I really enjoyed my little trip and it reminded me I should get out more instead of spending my time inside gazing at a computer. I must get a few walks in, scuffing through the leaves, before winter arrives.
I had a real treat last weekend. It might not sound like much, but I spent most of the day sorting out my knitting wool. It had been piling up all over the place for years, much of it in boxes that I never got to the bottom of, so I had no real idea of what I had. The sight of some well-priced plastic drawers in The Range decided me, and I was off.
Really, I should have taken a ‘before’ picture, but I didn’t want your opinion of me to be too low. Here instead is an ‘after’ shot of neatly labelled drawers containing (mostly) everything knitting-related. I had bought just two sets of drawers but reluctantly concluded, with balls of DK swelling around my feet, that I was going to have to buy another one. Fortunately they all fitted in one corner of the room, and it makes my heart soar to see them standing there so neatly.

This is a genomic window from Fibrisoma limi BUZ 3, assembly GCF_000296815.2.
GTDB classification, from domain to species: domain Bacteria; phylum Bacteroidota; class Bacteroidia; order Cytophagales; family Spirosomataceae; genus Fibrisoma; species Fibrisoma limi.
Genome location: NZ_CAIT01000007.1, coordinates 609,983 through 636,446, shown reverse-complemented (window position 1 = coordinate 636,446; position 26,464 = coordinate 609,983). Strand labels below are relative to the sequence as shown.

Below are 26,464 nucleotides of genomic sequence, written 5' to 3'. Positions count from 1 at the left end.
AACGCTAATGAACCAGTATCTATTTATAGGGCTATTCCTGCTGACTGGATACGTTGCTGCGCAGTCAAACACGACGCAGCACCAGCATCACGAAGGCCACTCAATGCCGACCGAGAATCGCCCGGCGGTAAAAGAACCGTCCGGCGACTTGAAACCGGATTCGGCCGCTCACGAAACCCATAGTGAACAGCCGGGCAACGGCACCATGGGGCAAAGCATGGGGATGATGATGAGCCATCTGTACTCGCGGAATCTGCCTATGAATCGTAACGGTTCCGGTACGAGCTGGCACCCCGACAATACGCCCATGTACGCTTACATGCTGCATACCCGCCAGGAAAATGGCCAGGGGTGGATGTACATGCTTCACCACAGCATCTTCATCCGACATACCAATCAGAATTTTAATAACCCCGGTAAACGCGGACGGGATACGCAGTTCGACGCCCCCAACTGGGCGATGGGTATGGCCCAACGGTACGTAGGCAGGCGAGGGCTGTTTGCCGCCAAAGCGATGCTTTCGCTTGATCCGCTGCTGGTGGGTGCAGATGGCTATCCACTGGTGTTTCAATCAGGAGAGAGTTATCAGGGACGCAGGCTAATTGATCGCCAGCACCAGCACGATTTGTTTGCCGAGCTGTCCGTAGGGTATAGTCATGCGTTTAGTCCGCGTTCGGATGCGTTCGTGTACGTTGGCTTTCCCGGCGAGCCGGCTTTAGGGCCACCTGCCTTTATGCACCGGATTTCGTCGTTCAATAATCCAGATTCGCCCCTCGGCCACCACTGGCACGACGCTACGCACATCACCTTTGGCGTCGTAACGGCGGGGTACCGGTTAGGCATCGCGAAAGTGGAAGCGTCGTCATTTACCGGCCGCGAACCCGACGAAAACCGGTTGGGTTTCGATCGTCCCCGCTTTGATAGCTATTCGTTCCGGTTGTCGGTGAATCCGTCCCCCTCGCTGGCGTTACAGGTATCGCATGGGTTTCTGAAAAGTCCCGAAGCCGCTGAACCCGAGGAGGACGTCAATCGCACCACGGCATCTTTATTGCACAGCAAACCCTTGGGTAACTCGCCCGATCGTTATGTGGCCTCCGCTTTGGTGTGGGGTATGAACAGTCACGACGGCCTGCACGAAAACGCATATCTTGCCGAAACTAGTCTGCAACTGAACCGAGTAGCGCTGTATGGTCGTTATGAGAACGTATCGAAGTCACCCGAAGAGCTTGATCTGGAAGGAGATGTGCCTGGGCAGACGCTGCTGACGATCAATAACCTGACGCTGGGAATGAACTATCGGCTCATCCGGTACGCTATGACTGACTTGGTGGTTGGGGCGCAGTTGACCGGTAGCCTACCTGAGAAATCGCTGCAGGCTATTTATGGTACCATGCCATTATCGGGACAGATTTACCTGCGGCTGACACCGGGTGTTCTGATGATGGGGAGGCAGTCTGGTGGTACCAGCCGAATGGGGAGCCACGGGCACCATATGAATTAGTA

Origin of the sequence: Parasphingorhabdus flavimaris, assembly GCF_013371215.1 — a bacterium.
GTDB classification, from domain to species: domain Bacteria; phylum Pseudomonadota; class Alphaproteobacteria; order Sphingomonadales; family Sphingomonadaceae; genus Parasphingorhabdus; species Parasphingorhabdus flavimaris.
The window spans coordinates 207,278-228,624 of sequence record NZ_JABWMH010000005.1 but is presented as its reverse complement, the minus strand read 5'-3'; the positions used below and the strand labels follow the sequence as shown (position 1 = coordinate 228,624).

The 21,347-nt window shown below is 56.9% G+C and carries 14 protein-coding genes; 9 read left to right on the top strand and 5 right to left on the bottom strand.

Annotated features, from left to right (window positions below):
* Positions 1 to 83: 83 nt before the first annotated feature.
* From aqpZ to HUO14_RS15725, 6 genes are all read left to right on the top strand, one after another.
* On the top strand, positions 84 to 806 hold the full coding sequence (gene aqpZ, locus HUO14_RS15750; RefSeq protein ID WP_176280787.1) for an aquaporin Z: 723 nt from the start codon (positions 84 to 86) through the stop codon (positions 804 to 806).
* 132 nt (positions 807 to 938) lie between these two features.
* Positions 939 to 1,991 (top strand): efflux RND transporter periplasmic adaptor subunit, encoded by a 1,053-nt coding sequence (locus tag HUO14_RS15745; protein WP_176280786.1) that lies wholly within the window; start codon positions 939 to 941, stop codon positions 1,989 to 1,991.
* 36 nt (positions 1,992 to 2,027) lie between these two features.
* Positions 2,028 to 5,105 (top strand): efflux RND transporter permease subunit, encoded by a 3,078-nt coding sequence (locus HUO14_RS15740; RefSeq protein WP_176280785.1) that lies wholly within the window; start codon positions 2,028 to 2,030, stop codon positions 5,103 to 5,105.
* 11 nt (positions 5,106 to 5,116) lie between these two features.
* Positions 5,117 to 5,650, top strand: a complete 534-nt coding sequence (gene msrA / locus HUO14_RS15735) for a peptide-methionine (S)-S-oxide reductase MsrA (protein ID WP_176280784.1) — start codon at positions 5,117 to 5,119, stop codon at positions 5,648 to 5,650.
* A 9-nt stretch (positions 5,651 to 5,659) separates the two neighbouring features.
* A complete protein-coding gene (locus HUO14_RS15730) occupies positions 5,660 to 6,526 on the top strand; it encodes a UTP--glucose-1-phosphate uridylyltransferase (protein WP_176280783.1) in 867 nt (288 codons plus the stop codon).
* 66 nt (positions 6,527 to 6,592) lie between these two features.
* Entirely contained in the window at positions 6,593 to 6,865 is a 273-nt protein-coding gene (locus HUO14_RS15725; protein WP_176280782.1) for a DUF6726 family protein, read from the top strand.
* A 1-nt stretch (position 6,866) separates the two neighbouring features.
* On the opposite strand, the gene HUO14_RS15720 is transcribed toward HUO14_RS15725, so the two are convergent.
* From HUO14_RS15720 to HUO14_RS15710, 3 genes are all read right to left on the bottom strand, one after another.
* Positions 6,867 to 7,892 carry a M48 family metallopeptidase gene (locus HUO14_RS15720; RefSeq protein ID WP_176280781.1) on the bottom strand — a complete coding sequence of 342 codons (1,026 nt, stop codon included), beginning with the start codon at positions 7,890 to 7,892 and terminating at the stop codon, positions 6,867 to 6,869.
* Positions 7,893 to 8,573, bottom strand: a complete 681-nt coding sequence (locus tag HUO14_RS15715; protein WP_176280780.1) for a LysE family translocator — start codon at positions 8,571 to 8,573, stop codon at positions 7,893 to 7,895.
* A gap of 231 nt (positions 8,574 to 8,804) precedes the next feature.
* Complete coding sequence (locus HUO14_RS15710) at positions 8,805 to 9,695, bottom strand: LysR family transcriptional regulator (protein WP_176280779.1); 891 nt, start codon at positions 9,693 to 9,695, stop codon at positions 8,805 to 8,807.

There may be added refinements coming along: the large labels are very easy to read but rather block the view of what’s actually inside, so I may have to make them smaller. And if I printed them, they’d be neater than my handwriting. And really, I should sort the DK into wool or synthetic fibres. And…
But just look! Here is a view of the drawer of ‘novelty yarn’ (bottom) and ‘Mohair (on top). Isn’t it inspiring to see all the different yarns, and think what could be made with them? The bright pink one on the right has sequins! The autumnal one on the left is all fluffy! I have so many ideas buzzing round my head now – I wonder how many I’ll get done before the end of the year?